Although the link between genetic variants of NOD2 and Crohn’s disease was the first genetic connection to IBD (Hugot et al., 2001; Ogura et al., 2001), the past decade has revealed several other major genetic risk factors for IBD. Recent work has shown the convergence of many molecular pathways containing IBD susceptibility genes on the Paneth cell and its antimicrobial functions (Wehkamp et al., 2004; Cadwell et al., 2008; Kaser et al., 2008; Bevins et al., 2009; Zhao et al., 2010). Because Paneth cell equivalents have yet to be identified in zebrafish, our study has focused on the expression of the zebrafish ortholog of DUOX2, an NAD(P)H oxidase family member responsible for the synthesis of ROS in response to inflammation and NOD2 (Lipinski et al., 2009; Niethammer et al., 2009; Flores et al., 2010). Whereas DUOX2 transcriptional regulation in humans seems to be independent of disease-associated NOD2 mutations (Hamm et al., 2010), there is little evidence regarding transcriptional regulation of DUOX2 by NOD2. Although ROS production is known to be increased in a NOD2-dependent manner, NOD2 knockout mice do not seem to have significantly lower basal ROS production (Lipinski et al., 2009). The measurement of ROS production does not directly address transcriptional regulation of DUOX2 in NOD2-deficient cells. In separate studies, our laboratory has correlated reduced duox expression in vivo with decreased bacterial control (Flores et al., 2010).
Studies identifying single CARD NOD2 splice variants in humans have concluded that normal NOD2 pro-inflammatory signaling is lost in non-canonical splice variants (Rosenstiel et al., 2006; Leung et al., 2007; Rosenstiel et al., 2007). The morpholino used in our study was very effective at preventing the formation of full-length nod2 transcript, without affecting the formation of the shorter nod2 splice variant. Thus, the larval zebrafish might prove to be a useful system to study the biological significance of such splicing events.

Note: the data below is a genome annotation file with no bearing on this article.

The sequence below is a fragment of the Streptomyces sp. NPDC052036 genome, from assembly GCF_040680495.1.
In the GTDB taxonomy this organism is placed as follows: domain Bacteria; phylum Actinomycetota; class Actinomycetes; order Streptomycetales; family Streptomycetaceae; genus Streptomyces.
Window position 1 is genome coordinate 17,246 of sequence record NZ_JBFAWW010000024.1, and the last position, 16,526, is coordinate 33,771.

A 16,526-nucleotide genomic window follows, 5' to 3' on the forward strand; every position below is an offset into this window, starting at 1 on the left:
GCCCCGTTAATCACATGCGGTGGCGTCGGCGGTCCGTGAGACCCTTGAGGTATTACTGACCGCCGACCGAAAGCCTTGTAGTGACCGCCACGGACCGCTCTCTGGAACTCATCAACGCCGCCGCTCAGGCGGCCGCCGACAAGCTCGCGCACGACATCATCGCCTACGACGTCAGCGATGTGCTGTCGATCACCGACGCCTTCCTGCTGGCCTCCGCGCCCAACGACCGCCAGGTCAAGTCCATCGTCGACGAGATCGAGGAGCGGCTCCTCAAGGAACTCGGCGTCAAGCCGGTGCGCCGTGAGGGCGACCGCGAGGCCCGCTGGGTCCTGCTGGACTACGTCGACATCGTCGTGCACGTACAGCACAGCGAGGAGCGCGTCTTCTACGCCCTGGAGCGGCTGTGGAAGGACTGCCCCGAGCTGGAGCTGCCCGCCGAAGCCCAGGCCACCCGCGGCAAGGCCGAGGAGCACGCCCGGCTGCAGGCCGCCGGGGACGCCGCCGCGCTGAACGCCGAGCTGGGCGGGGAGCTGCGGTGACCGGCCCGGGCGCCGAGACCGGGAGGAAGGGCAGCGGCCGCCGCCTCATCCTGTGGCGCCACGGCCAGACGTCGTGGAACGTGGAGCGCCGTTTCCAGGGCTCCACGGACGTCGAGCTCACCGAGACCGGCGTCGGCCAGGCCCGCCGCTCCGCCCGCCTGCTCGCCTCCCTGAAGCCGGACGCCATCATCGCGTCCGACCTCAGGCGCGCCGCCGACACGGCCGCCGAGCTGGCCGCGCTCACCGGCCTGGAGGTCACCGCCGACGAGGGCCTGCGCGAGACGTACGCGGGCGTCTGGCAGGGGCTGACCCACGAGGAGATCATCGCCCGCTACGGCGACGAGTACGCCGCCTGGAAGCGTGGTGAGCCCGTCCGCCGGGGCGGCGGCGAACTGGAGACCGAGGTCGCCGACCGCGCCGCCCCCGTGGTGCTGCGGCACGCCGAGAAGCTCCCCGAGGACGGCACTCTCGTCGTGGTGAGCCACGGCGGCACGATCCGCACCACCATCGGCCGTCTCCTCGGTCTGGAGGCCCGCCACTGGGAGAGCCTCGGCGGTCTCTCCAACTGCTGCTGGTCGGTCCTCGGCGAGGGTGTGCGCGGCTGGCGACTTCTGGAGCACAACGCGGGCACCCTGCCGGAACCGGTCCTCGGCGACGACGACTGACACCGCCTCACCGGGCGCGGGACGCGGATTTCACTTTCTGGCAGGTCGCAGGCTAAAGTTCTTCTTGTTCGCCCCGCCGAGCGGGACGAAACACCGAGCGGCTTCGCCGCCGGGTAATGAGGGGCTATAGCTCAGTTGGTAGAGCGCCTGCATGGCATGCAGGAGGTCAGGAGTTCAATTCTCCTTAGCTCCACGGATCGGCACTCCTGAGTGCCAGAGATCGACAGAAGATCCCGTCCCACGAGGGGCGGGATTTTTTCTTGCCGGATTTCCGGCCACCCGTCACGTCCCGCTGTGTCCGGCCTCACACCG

Our gene expression analysis of zebrafish neutrophils revealed expression of nod1, but very little nod2, in neutrophils from the gut (Fig. 1C). This is in contrast to human neutrophils, which strongly express NOD2 and not NOD1 (Ekman and Cardell, 2010). Furthermore, we observed a dependence on Nod1, but not on Nod2, for the replacement of neutrophils in the CHT of systemically infected embryos. Taken with our data showing an enhanced myelopoietic response to infection in surviving Nod1 morphants, it seems that myelopoiesis is normal in infected Nod1 morphants. However, depletion of Nod1 alters the response to infection, resulting in the more immediate recruitment of neutrophils away from the CHT. This subtle difference in the hematopoietic response to infection between Nod1 and Nod2 morphants might manifest owing to higher expression of Nod1 than Nod2 in neutrophils. The recent availability of macrophage-lineage transgenic lines will facilitate a more comprehensive analysis of zebrafish leukocyte expression of Nod1 and Nod2, and implications to immunity (Ellett et al., 2010; Gray et al., 2011).